Infectious diseases pose a real and dire threat to our world. One only need look at the past three years to understand the toll a single, microscopic virus can take. For millennia, viruses, bacteria and other microbes have wreaked havoc on civilization. The Black Death of the 14th Century is estimated to have claimed up to 200 million lives. The influenza pandemic of 1918–1919 took between 25–50 million lives. Though we cannot see them, microbes have had a profound effect on our lives, humanity and the world.

Recognizing the critical need to better understand and fight infectious diseases, infectious disease physician and medical microbiologist Dr. Don Sheppard launched the McGill Interdisciplinary Initiative in Infection and Immunity (MI4) in 2018 alongside colleagues Dr. Marie Hudson and Dr. Marcel Behr. MI4 brings together over 250 researchers and 5,000 staff from a wide range of fields to find new solutions for some of humanity’s deadliest threats: tuberculosis, antimicrobial resistance, COVID-19 and many more. The group also studies immunity and how the immune system can be harnessed to fight infection.

An extraordinary $15 million gift from the Doggone Foundation to the McGill University Health Centre (MUHC) Foundation and McGill University gave MI4 the start-up funds it needed to launch. Five years later, now under the helm of Director Dr. Marcel Behr, MI4 is celebrating many extraordinary accomplishments.

“Our fifth anniversary is an opportunity to reflect. To see how far we’ve come in five years gives us motivation to see how much further we can go in the next five years,” says Dr. Behr.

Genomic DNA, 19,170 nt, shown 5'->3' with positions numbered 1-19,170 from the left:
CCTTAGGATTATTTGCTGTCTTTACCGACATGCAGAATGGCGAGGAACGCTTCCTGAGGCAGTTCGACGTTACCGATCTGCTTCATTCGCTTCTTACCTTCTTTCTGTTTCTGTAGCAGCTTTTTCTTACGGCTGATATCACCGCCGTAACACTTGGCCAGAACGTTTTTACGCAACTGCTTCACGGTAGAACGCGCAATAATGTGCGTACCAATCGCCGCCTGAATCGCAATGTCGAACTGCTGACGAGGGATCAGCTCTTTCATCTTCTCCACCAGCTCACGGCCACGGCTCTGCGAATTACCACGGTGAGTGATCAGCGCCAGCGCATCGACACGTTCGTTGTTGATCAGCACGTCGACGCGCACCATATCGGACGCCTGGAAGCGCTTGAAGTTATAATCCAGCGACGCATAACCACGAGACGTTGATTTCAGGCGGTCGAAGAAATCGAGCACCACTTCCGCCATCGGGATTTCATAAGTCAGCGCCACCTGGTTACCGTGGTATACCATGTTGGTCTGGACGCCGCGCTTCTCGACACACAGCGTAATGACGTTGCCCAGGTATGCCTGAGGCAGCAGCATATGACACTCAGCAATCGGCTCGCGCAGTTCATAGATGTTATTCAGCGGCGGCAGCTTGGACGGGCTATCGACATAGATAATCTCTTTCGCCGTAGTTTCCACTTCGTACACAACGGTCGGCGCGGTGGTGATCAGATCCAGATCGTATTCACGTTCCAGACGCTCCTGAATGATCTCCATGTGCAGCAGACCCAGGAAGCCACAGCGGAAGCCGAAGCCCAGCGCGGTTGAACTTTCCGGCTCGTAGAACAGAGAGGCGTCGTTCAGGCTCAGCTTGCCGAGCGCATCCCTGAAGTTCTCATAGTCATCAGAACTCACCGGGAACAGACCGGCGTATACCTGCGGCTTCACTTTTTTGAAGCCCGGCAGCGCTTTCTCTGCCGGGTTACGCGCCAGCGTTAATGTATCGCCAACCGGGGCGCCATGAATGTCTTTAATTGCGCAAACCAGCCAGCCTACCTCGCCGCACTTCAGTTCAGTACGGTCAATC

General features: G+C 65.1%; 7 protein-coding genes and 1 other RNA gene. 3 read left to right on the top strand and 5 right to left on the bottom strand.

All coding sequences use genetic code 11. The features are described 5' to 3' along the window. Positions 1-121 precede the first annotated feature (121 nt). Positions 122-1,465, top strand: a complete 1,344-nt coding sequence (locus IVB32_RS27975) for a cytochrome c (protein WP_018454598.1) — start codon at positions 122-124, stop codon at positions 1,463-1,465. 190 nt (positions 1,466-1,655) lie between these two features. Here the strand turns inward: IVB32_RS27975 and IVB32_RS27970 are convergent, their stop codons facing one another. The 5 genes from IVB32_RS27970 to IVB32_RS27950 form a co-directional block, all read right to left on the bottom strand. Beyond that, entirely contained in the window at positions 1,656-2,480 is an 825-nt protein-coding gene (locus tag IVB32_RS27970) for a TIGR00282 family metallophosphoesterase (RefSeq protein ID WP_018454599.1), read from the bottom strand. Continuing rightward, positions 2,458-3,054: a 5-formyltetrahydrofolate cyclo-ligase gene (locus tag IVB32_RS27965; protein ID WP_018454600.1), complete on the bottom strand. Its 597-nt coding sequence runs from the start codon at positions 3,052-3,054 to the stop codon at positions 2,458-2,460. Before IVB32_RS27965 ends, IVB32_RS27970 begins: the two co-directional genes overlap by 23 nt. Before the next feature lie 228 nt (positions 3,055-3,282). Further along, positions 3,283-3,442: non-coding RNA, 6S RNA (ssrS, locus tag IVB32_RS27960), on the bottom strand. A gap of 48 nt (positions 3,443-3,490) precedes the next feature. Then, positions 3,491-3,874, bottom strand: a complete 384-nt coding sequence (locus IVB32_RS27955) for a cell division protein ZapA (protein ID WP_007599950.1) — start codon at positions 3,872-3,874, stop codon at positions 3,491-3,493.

Whether taking on an unprecedented pandemic, facing off against the growing threat of microbes that are resistant to antibiotics, or uncovering how the microbiome plays a role in our health, MI4 is ready for whatever the microbial world throws at us.

The COVID-19 pandemic: MI4’s first test

MI4 came to be because its leadership understood that the threat of a pandemic was looming.

“Did we expect a pandemic? Of course. There had been SARS, then MERS and Zika. We were putting up slides at talks showing the interconnectedness of the world via airplane routes and telling people that a pathogen in Hong Kong could be in Canada in one flight. We had no idea at the time that a pandemic was just 18 months away,” says Dr. Behr.

As soon as reports of a mysterious virus came out of Wuhan, China, MI4 began to mobilize. Its scientists recognized how dire the situation could become, and when the pandemic was declared on March 11, 2020, MI4 was already researching the virus and searching for ways to stop it. Their time for action had come.

Mere weeks after the pandemic was declared, the MUHC Foundation had raised $4 million to support MI4’s coronavirus research. Generous donors such as the Hewitt Foundation, the Trottier Family Foundation and the late Elspeth McConnell stepped up to provide this critical funding.

“Our donors recognized right away how dire the situation was. People around the world were getting sick and dying—we had to act right away, and we are so grateful to our wonderful donors for supporting MI4 in its many efforts to keep us safe,” says Julie Quenneville, President and CEO of the MUHC Foundation.

With donor support, MI4 was able to launch over 50 projects to research everything from testing to transmission to treatments.

“We had 250 researchers who would have been sitting on their hands during the entire first wave of COVID-19 if not for the funding from our community. The donations helped us make an immediate difference,” says Dr. Sheppard, who served as MI4’s director until 2021.